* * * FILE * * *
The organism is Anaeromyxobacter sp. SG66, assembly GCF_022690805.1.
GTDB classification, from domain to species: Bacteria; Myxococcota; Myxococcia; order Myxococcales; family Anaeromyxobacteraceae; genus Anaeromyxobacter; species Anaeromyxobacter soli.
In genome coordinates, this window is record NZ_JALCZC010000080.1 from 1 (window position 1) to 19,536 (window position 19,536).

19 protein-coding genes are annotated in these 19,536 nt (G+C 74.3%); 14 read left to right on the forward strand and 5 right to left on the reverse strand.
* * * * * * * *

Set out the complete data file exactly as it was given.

The organism is Anaeromyxobacter sp. SG66, assembly GCF_022690805.1.
GTDB classification, from domain to species: Bacteria; Myxococcota; Myxococcia; order Myxococcales; family Anaeromyxobacteraceae; genus Anaeromyxobacter; species Anaeromyxobacter soli.
In genome coordinates, this window is record NZ_JALCZC010000080.1 from 1 (window position 1) to 19,536 (window position 19,536).

19 protein-coding genes are annotated in these 19,536 nt (G+C 74.3%); 14 read left to right on the forward strand and 5 right to left on the reverse strand.